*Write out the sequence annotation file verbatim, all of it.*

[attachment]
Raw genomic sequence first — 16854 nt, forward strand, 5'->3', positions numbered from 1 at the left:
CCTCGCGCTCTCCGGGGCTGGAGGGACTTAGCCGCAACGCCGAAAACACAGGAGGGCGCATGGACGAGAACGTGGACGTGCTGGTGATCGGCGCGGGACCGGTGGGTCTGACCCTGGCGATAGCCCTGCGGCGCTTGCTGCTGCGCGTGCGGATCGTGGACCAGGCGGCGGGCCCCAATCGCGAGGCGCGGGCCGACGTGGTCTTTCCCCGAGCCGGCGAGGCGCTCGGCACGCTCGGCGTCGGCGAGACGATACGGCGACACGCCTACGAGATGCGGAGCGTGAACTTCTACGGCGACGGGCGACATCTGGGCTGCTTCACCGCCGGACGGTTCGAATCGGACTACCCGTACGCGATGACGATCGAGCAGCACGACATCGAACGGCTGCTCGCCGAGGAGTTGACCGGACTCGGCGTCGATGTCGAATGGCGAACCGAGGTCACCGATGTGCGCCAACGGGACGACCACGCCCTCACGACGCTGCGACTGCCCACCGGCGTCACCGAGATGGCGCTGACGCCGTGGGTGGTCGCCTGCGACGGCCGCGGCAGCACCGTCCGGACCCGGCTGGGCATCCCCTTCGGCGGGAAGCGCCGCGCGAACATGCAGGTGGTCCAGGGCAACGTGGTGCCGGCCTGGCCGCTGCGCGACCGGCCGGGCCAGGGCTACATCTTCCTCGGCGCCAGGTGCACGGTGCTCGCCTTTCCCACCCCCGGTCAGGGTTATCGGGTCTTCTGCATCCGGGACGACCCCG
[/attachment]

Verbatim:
Raw genomic sequence first — 16854 nt, forward strand, 5'->3', positions numbered from 1 at the left:
CCTCGCGCTCTCCGGGGCTGGAGGGACTTAGCCGCAACGCCGAAAACACAGGAGGGCGCATGGACGAGAACGTGGACGTGCTGGTGATCGGCGCGGGACCGGTGGGTCTGACCCTGGCGATAGCCCTGCGGCGCTTGCTGCTGCGCGTGCGGATCGTGGACCAGGCGGCGGGCCCCAATCGCGAGGCGCGGGCCGACGTGGTCTTTCCCCGAGCCGGCGAGGCGCTCGGCACGCTCGGCGTCGGCGAGACGATACGGCGACACGCCTACGAGATGCGGAGCGTGAACTTCTACGGCGACGGGCGACATCTGGGCTGCTTCACCGCCGGACGGTTCGAATCGGACTACCCGTACGCGATGACGATCGAGCAGCACGACATCGAACGGCTGCTCGCCGAGGAGTTGACCGGACTCGGCGTCGATGTCGAATGGCGAACCGAGGTCACCGATGTGCGCCAACGGGACGACCACGCCCTCACGACGCTGCGACTGCCCACCGGCGTCACCGAGATGGCGCTGACGCCGTGGGTGGTCGCCTGCGACGGCCGCGGCAGCACCGTCCGGACCCGGCTGGGCATCCCCTTCGGCGGGAAGCGCCGCGCGAACATGCAGGTGGTCCAGGGCAACGTGGTGCCGGCCTGGCCGCTGCGCGACCGGCCGGGCCAGGGCTACATCTTCCTCGGCGCCAGGTGCACGGTGCTCGCCTTTCCCACCCCCGGTCAGGGTTATCGGGTCTTCTGCATCCGGGACGACCCCG